Last week, authorities seized 121 dogs and more than 60 other animals from a suspected puppy mill in Jefferson County, Arkansas, about 30 miles south of Little Rock, The Humane Society of the United States (HSUS) reports. The bust is being called the largest in Jefferson County history.
The Jefferson County Sheriff’s Office served a search warrant to Jefferson County residents James and Tara Best last Thursday after reports of sick and neglected animals on their property. The HSUS was one of several organizations called to the scene to assist after the local authorities found the animals living in deplorable conditions.
Animals were found living in outdoor kennels or locked in trailers on the property with no access to clean drinking water or food, and all were covered in their own filth. Many were sick and grossly underweight, says Humane Society of Saline County employee Julie Patton.
“On a body score of 1 to 9 — nine being the fattest dog and one being the skinniest, most emaciated — this was a one,” Patton explains, referring to a small malnourished dog.
“When I opened the door, there was an overwhelming smell of ammonia from the urine and feces on the property,” Jefferson County Sheriff’s Office spokesperson Major Lafayette Woods, Jr., tells USA Today. “Not only was it in the cages and the living areas of the animals, but it was also on the floors.” HSUS spokesperson Dale Bartlett was present during last week’s raid and calls it an unforgettable experience.
“I held dogs that were trembling and shaking and with heavy mats,” he remembers. “One looked like there was something wrong with its jaw.” In addition to the 121 dogs recovered, authorities also rescued 11 exotic birds, 19 chickens, 20 horses, and a number of cats, rabbits, and turtles from the 40-acre property.
“It’s just sad,” the Bests’ neighbor, Juanita Daniels, tells THV11 News. “I knew they had a lot of dogs, but I never saw anything that would lead me to believe that they were neglected.”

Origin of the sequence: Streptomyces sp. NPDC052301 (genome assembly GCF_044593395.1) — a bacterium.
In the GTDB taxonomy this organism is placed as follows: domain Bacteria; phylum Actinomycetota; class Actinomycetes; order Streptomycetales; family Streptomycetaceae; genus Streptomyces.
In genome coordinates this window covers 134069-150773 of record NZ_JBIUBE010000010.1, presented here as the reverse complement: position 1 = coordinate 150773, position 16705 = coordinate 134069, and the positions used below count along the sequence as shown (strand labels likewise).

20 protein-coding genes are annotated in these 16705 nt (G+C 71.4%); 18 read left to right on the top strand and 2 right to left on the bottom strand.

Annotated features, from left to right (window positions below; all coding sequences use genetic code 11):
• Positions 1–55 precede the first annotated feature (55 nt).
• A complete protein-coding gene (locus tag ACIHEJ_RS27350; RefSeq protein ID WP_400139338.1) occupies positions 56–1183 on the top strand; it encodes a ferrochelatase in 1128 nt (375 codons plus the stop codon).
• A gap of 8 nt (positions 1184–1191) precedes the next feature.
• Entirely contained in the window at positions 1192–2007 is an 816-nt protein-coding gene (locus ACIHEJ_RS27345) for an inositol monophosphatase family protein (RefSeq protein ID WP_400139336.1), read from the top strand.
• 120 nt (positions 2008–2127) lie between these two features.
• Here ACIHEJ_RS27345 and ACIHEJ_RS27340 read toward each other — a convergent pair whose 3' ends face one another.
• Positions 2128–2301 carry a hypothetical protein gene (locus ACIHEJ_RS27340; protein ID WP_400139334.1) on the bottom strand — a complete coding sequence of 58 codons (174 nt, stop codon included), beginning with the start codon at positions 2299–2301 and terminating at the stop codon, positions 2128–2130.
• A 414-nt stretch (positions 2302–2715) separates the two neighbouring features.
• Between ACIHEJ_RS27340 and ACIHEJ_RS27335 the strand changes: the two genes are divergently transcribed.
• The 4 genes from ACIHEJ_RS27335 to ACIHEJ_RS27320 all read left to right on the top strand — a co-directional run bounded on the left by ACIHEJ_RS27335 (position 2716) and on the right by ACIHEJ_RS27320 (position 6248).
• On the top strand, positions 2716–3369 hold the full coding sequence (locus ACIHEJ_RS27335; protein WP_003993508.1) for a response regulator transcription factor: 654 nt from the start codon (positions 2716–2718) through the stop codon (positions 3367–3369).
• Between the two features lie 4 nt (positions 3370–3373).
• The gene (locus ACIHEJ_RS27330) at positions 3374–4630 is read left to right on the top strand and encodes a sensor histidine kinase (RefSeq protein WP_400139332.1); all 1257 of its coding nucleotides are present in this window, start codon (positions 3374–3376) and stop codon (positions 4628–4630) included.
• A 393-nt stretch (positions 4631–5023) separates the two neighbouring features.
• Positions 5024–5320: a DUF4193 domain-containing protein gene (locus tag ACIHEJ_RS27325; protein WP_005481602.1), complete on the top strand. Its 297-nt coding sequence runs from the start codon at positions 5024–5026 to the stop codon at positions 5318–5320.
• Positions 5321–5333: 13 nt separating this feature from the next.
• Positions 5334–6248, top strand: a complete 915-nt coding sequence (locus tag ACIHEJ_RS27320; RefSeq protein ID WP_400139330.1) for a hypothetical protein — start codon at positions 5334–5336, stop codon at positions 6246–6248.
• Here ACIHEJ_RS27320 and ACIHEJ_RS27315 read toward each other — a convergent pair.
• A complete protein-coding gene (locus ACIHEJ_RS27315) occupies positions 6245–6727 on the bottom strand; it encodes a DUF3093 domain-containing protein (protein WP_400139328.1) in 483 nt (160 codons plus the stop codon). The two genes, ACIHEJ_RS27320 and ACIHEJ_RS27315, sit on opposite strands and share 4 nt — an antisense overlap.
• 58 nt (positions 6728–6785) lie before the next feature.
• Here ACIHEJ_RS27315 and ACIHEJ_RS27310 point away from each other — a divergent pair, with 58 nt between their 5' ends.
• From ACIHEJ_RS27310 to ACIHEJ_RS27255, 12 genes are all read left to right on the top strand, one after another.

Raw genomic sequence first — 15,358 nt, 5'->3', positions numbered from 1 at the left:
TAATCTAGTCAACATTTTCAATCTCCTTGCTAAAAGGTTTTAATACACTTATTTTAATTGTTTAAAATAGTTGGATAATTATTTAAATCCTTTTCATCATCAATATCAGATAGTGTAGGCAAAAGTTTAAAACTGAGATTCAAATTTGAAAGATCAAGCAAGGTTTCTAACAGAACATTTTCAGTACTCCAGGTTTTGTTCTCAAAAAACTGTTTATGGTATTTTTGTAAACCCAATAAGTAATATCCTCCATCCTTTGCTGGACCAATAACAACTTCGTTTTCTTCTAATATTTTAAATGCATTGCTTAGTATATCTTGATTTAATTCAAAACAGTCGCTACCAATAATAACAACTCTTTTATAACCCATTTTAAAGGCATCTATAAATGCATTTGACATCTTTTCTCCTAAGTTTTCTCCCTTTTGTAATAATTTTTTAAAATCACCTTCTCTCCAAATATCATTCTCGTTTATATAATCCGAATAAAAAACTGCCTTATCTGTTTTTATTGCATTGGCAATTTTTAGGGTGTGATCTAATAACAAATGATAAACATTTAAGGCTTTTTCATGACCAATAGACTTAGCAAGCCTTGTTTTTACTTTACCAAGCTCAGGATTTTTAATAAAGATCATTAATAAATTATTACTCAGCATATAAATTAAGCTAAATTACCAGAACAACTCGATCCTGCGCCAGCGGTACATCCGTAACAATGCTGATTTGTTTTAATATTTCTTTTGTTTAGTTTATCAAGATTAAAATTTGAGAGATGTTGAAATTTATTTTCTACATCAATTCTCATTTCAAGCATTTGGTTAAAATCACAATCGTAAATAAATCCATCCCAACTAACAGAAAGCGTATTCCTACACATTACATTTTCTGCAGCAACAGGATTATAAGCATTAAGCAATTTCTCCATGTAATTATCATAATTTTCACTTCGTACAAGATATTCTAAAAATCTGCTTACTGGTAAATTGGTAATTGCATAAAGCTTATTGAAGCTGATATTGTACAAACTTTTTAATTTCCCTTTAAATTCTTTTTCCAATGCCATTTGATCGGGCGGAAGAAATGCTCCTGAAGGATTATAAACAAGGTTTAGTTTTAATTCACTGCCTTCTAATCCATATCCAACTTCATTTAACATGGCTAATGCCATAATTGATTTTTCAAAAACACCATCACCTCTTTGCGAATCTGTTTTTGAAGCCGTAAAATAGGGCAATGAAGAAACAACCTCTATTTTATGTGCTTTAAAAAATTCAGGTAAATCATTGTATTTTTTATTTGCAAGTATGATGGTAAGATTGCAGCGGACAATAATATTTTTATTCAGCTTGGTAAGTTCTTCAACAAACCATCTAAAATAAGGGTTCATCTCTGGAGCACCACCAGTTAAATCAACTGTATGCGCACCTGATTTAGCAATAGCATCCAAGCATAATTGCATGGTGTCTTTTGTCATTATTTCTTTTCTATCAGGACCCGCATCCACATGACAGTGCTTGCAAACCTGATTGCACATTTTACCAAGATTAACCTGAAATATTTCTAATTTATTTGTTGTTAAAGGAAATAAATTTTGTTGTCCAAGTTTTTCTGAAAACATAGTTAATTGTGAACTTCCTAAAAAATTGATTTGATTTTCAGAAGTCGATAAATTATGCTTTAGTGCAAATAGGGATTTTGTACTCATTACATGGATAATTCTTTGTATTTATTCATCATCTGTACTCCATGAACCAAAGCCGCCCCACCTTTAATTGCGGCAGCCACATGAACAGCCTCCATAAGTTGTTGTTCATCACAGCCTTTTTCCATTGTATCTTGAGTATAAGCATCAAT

Daniels admits she knew her neighbors were selling puppies under the business name “Busy B Pets” because people would often stop by her place to ask directions to the kennel. In fact, it was a number of these people, potential customers, who contacted the authorities only one month ago to report the horrors they’d seen at the Bests’ breeding facility.
Mr. and Mrs. Best pleaded not guilty to multiple charges of animal cruelty in a district court hearing Friday morning, but their trouble is far from over, Woods insists.
“The evidence will show animals were actually being sold from this property for profit,” Woods tells KATV.com. “We know that this is not a case of a few animals that got out of hand as pets.”
“I worked as a veterinary assistant for six years,” Woods adds. “I have seen animals come in that were malnourished but I have never seen animals and the conditions like this before.”
If the Bests hope to reclaim their animals, they have 15 days to file a petition with the courts and they will have to fork over $90,000 — the amount of money it will cost to care for all of the seized animals.
“We fully anticipate the charge to be upgraded based on some of the animals there on the property. Likely, that they will be upgraded to a felony charge [of] aggravated cruelty to animals,” Woods adds.
While the Bests’ case plays out in court, the animals seized from their property are being given the TLC they so desperately need. Teams of veterinarians are treating them for various skin, dental, and eye ailments, among other health conditions. PetSmart Charities has donated food and other needed supplies to help care for the rescued dogs.
Meanwhile, animal advocates in the state of Arkansas and across the country are calling for tougher animal welfare laws in The Natural State. Currently, the state has no laws against puppy mills and no laws that require breeders to register as a business or receive yearly facility inspections. As a result, unscrupulous commercial breeders have been given free reign to do as they please in Arkansas.
“It’s a huge issue here. Arkansas is absolutely one of the leading puppy mills states in the country,” Bartlett tells ArkansasMatters.com. But the tides could soon be turning. The HSUS plans to work with Arkansas state leaders to beef up legislation during the 2015 session.